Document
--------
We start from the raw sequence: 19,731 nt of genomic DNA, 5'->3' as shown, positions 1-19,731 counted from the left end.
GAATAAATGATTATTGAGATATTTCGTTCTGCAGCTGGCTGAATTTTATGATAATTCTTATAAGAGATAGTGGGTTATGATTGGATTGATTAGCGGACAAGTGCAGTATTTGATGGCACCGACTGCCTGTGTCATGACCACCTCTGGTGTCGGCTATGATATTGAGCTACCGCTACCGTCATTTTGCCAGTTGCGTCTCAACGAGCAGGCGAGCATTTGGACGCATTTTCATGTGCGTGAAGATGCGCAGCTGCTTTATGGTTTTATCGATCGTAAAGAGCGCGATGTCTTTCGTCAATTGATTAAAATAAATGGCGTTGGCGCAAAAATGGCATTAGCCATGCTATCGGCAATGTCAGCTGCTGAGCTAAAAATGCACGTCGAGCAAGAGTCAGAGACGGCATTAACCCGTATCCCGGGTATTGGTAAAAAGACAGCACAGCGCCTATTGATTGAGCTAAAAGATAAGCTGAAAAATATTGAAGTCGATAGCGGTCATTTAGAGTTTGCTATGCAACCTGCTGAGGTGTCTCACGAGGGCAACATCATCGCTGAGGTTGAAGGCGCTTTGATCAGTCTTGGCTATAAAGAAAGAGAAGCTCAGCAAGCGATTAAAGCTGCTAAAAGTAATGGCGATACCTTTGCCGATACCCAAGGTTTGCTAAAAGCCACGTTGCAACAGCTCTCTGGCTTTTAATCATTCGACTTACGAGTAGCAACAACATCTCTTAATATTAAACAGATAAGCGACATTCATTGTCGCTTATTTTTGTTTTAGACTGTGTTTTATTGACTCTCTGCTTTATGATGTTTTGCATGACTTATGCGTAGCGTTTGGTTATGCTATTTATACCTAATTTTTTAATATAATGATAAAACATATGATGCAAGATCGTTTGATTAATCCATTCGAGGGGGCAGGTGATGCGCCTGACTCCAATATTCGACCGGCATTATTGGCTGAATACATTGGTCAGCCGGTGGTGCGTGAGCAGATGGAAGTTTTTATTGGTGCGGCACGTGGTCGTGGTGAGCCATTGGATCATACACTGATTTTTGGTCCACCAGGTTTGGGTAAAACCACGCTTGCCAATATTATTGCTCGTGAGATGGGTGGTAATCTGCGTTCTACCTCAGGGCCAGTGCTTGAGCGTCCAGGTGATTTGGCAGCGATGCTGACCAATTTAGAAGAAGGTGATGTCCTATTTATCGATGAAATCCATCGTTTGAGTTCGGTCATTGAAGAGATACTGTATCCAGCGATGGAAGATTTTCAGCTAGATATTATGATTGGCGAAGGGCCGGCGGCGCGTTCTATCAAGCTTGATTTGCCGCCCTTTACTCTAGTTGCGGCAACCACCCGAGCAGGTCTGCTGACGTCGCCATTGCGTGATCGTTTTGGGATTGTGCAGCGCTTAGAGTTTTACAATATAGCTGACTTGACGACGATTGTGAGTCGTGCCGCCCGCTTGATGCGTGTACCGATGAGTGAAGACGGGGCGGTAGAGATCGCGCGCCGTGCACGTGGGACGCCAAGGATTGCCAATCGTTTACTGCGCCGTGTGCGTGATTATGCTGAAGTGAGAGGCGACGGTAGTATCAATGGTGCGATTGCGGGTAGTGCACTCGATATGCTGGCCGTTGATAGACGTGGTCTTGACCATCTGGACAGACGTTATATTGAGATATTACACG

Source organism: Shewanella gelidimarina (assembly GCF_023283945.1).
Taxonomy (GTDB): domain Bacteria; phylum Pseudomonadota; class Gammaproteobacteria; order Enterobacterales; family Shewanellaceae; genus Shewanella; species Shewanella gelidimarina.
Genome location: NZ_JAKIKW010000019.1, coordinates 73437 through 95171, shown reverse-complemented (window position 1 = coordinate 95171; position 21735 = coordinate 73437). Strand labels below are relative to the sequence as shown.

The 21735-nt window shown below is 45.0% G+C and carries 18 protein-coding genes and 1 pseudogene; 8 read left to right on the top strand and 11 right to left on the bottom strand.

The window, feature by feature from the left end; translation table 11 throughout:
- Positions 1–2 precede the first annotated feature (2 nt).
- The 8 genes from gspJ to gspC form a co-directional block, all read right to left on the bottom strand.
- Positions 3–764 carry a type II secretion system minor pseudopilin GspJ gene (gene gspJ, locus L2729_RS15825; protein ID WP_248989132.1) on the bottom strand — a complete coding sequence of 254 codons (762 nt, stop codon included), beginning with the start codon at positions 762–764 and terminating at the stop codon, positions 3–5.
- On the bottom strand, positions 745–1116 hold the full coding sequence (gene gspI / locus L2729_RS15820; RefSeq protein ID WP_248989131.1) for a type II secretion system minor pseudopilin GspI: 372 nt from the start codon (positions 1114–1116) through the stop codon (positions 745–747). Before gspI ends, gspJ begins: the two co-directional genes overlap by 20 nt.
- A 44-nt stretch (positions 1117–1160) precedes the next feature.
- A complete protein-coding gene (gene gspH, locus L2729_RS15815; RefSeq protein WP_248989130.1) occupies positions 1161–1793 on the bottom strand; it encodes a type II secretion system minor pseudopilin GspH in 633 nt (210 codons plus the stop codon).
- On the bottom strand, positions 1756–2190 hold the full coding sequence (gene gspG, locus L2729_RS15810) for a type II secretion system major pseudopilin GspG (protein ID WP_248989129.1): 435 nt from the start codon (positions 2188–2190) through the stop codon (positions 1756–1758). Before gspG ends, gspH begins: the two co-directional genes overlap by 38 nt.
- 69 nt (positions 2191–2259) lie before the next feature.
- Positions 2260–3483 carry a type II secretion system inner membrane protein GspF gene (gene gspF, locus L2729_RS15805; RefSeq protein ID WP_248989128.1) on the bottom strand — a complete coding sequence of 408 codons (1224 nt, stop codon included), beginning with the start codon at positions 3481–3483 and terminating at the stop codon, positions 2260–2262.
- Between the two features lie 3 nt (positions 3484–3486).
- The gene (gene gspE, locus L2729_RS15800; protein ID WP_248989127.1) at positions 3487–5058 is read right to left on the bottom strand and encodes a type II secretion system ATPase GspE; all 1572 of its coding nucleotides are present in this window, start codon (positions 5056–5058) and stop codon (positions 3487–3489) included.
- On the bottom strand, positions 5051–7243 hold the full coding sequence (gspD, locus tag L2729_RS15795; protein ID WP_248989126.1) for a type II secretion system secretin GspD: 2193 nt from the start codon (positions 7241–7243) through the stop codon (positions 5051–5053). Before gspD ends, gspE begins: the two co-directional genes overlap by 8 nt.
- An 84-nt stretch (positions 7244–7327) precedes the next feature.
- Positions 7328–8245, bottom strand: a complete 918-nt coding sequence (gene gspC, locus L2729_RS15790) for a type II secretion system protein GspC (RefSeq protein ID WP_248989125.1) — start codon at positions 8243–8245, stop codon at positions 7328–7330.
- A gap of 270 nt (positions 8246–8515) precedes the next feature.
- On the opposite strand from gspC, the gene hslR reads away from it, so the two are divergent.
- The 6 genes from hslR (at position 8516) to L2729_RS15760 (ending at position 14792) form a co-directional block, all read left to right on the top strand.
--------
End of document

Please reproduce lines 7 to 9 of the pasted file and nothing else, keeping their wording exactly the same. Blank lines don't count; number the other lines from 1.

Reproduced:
The window, feature by feature from the left end; translation table 11 throughout:
- Positions 1–2 precede the first annotated feature (2 nt).
- The 8 genes from gspJ to gspC form a co-directional block, all read right to left on the bottom strand.